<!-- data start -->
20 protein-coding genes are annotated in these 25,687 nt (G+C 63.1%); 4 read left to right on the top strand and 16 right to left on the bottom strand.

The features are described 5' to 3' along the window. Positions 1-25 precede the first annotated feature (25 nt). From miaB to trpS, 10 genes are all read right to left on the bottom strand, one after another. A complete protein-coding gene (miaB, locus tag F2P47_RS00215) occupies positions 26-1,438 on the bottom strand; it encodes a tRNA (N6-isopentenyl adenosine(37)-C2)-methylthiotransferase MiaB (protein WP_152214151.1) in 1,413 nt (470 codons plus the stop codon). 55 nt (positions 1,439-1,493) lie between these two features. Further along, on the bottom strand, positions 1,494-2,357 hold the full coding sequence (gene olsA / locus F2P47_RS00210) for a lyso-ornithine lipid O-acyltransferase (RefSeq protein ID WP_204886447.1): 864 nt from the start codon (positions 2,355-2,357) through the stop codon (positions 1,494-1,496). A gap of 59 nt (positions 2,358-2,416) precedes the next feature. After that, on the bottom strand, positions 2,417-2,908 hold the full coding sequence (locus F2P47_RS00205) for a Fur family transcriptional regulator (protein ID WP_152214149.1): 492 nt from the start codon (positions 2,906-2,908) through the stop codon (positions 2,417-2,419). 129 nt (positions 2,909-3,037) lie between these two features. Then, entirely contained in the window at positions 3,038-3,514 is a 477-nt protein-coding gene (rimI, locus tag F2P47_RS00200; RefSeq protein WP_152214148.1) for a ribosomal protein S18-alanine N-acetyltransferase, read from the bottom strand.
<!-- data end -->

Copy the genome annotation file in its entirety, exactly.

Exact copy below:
20 protein-coding genes are annotated in these 25,687 nt (G+C 63.1%); 4 read left to right on the top strand and 16 right to left on the bottom strand.

The features are described 5' to 3' along the window. Positions 1-25 precede the first annotated feature (25 nt). From miaB to trpS, 10 genes are all read right to left on the bottom strand, one after another. A complete protein-coding gene (miaB, locus tag F2P47_RS00215) occupies positions 26-1,438 on the bottom strand; it encodes a tRNA (N6-isopentenyl adenosine(37)-C2)-methylthiotransferase MiaB (protein WP_152214151.1) in 1,413 nt (470 codons plus the stop codon). 55 nt (positions 1,439-1,493) lie between these two features. Further along, on the bottom strand, positions 1,494-2,357 hold the full coding sequence (gene olsA / locus F2P47_RS00210) for a lyso-ornithine lipid O-acyltransferase (RefSeq protein ID WP_204886447.1): 864 nt from the start codon (positions 2,355-2,357) through the stop codon (positions 1,494-1,496). A gap of 59 nt (positions 2,358-2,416) precedes the next feature. After that, on the bottom strand, positions 2,417-2,908 hold the full coding sequence (locus F2P47_RS00205) for a Fur family transcriptional regulator (protein ID WP_152214149.1): 492 nt from the start codon (positions 2,906-2,908) through the stop codon (positions 2,417-2,419). 129 nt (positions 2,909-3,037) lie between these two features. Then, entirely contained in the window at positions 3,038-3,514 is a 477-nt protein-coding gene (rimI, locus tag F2P47_RS00200; RefSeq protein WP_152214148.1) for a ribosomal protein S18-alanine N-acetyltransferase, read from the bottom strand.